Thursday, January 21, 2016

Redeeming the Ridicule

                 We’re in a series called Making Progress, talking about how we can actually be better people in 2016 than the people who woke up on January 1.  We’re studying 1 Peter, and last week we saw God’s plan to use us to change the world.  I hope you found that as inspiring as I did.  But even if you did, it’s very likely you left here and pretty quickly saw and heard things that brought you back down to earth.  Let’s face it, outside the walls of a church, we don’t find much encouragement in our walk with Christ.  In fact, I think it’s safe to say we’re more likely to face ridicule for our faith now than at any time in our nation’s history.   America has always been a land where people were free to believe anything they wanted; our founding fathers wanted to separate us from the old country, where state churches had the power to dominate public life.  But, culturally if not legally, the Christian faith always had a home-field advantage in this country.  Politicians knew that, in order to win election, they had to at least make a show of religious piety.  Movie studios often made big-budget, biblically based films Major corporations would refuse to advertise on a TV program that might offend Christian sensibilities.  Of course, there has been a long tradition of poking fun at religion in America, with people like Mark Twain and Sinclair Lewis pointing out hypocrisy.  When I was growing up, reporters and talk-show hosts loved to expose the flaws of televangelists.  But even as they did so, they were drawing a contrast between wing-nuts and con men on the one hand, and sincere, devout believers on the other.  We could all agree with them, to a certain extent.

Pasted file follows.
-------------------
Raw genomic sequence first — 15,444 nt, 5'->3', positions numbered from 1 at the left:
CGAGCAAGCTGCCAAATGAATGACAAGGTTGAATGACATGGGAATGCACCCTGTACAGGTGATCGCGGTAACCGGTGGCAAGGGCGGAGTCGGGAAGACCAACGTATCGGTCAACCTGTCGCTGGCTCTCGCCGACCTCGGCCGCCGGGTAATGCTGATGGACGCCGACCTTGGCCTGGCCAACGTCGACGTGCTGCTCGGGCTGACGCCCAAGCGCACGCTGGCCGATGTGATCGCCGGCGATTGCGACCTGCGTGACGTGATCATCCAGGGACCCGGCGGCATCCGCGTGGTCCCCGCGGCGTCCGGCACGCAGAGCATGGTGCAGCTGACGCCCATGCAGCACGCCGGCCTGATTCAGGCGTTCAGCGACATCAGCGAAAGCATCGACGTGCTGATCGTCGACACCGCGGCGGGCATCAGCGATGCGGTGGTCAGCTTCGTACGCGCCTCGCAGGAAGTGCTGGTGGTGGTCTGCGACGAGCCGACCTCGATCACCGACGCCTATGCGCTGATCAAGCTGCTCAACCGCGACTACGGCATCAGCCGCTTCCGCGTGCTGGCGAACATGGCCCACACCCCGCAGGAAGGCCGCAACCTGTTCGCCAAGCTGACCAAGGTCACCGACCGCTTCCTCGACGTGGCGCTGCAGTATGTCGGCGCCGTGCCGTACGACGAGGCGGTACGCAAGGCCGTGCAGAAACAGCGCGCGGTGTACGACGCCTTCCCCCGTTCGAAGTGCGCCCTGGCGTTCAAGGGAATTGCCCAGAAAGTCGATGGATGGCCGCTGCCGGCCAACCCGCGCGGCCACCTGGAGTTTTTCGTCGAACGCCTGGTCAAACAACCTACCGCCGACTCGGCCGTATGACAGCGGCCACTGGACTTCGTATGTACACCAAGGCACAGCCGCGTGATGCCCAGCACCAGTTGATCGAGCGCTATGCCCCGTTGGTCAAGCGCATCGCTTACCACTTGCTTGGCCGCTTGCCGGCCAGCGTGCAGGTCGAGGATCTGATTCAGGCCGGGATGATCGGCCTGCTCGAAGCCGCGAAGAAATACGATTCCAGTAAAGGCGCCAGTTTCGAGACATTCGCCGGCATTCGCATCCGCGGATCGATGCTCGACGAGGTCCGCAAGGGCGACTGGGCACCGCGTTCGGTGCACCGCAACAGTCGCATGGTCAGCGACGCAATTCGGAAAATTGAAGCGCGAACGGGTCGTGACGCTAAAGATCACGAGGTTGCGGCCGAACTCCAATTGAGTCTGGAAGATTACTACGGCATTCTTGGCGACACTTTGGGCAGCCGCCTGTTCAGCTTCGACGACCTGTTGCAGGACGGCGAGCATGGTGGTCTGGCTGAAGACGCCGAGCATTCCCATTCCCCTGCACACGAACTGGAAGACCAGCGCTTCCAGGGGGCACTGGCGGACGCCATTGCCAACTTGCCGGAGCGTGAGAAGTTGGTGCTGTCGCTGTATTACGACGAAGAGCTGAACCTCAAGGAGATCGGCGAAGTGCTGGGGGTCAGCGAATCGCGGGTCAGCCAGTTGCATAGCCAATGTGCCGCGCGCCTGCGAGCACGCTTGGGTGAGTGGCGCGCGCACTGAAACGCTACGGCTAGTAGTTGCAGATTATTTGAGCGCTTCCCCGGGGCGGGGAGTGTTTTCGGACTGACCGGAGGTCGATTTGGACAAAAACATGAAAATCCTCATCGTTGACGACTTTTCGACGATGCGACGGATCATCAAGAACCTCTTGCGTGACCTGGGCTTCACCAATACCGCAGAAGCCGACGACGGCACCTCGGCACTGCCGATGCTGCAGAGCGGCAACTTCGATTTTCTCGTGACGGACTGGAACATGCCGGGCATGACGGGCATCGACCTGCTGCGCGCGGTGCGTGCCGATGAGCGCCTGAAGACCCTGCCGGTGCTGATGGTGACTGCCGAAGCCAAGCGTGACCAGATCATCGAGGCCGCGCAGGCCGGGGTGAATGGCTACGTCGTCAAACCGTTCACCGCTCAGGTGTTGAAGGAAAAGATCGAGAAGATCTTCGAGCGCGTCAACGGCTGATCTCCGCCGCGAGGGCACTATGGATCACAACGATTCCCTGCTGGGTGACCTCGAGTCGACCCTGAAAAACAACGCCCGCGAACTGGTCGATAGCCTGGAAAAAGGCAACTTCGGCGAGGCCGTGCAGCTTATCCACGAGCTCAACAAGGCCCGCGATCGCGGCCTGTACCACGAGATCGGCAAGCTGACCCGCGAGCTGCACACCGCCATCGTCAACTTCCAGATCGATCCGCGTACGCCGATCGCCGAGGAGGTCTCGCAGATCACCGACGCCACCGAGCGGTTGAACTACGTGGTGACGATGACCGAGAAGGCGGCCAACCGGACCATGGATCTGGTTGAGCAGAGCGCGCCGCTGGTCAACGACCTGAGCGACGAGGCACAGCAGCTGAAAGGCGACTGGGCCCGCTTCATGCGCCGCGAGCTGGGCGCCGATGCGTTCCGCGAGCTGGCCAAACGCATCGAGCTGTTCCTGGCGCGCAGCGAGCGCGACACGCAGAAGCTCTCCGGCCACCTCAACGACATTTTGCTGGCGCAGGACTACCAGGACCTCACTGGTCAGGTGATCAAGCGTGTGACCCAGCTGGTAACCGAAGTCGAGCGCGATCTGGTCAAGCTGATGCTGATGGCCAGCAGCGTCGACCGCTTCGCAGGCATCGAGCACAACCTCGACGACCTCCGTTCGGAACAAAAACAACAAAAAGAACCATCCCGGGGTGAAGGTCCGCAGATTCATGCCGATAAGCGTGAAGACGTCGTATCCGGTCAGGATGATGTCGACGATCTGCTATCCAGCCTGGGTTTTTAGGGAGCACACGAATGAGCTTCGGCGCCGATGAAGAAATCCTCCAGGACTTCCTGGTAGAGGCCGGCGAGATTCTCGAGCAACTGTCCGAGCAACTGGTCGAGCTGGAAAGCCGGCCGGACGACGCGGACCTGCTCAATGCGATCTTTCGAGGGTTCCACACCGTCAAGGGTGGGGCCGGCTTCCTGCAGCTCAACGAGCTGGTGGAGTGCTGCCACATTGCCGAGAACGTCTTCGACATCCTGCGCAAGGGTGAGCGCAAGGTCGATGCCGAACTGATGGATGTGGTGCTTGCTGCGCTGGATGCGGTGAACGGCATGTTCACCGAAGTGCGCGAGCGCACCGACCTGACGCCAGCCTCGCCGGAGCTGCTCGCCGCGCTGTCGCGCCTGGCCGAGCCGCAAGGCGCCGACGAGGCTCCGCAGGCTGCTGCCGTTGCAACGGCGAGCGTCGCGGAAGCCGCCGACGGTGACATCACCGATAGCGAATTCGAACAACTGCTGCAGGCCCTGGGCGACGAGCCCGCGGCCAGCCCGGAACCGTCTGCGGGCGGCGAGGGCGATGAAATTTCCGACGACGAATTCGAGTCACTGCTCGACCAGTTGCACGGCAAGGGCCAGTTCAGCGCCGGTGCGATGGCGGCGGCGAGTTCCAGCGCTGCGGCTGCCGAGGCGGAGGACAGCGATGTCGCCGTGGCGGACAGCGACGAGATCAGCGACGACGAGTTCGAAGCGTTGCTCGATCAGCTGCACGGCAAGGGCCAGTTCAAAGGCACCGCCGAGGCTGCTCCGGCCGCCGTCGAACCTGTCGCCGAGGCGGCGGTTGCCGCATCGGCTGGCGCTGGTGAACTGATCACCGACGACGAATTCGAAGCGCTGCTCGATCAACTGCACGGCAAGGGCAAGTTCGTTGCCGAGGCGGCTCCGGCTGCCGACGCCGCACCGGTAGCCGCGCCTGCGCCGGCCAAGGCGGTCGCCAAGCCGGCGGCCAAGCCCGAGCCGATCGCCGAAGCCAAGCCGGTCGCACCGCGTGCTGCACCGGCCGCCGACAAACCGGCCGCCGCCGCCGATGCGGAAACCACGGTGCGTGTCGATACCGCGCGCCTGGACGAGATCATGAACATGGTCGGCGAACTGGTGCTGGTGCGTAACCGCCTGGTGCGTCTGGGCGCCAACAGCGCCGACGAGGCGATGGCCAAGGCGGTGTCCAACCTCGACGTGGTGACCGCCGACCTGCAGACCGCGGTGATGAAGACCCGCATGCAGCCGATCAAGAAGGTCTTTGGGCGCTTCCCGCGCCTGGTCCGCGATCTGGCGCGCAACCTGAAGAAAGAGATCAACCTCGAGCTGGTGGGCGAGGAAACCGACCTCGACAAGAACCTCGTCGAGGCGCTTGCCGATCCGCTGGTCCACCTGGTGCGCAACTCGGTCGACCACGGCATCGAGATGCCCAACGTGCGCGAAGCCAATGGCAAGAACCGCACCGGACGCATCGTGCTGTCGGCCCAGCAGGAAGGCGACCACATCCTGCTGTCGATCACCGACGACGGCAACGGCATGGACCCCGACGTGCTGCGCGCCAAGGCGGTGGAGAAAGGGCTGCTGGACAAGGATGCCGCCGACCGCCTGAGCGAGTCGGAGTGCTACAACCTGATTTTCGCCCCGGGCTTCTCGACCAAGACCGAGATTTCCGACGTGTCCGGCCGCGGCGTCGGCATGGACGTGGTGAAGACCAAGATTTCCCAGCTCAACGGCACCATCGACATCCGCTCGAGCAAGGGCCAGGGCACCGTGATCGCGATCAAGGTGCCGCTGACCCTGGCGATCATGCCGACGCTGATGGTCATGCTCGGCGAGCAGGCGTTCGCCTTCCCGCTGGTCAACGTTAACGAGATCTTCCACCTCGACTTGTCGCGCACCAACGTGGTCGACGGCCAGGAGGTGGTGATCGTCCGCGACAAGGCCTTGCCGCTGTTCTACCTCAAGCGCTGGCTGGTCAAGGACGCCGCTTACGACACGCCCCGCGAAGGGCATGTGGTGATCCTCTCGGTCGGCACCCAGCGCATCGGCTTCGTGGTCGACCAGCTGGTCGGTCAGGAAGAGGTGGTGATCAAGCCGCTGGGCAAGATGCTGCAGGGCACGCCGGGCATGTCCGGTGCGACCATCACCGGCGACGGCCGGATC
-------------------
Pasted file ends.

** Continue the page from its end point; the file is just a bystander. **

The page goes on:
We’re in a new day now.  More and more, we see people publicly ridiculing not hypocrites or religious con men, but the very idea of faith in Christ.  Perhaps you’ve encountered this through the media.  Recently, I saw the story of a policeman who pulled over a man who was speeding.  He noticed the man crying, asked him why, and found out the man’s daughter had cancer, which had recently taken a turn for the worse.  The policeman decided not to give the man a ticket.  The man then asked, “Can you pray for me?”  Right by the side of the highway, the cop knelt on the pavement and prayed for this man, then promised to have his entire church pray as well.  It was a beautiful story that brought tears to my eyes.  Then I clicked on the public comments.  Most were positive.  They were from readers who were touched just like I was.  But I also saw comments like this: “Any cop who brings superstitious nonsense to the workplace needs to be fired. This is disgusting and an effort to force his indefensible, cultish credo on people who have no choice but listen.”  And “It would (make me angry) if he tried to pray for me.  I don’t need an invisible sky fairy.”  But for many of us, our encounter of this attitude is more personal.  We’ve met ridicule for our faith from someone close to us: A classmate, a co-worker, a neighbor, a teacher, even a family member.    
            The people who first read 1 Peter were in a similar situation.  Like us, they weren’t yet experiencing any physical persecution for their faith.  But their beliefs were misunderstood and ridiculed widely.  In 1 Peter 1:11-12, Peter writes…so that, in a case where they speak against you as those who do what is evil… Christians were accused, for instance, of not being patriots because they didn’t worship Caesar or the Roman gods.  In Ephesus, a riot broke out led by people who made their living selling little idols; they said if people turned to Jesus and away from polytheism, it would wreck the economy.  For us today, we tend to be accused of ignorance and intolerance, two of the few remaining sins our culture is still willing to condemn.   So what should be our response when we face ridicule?  Conduct yourselves honorably among the Gentiles, so that…they will, by observing your good works, glorify God on the day of visitation. Peter is saying that our response to ridicule should be so outstanding, it changes the lives of our critics.  How can we do this? That's what I'll be talking about on Sunday.  

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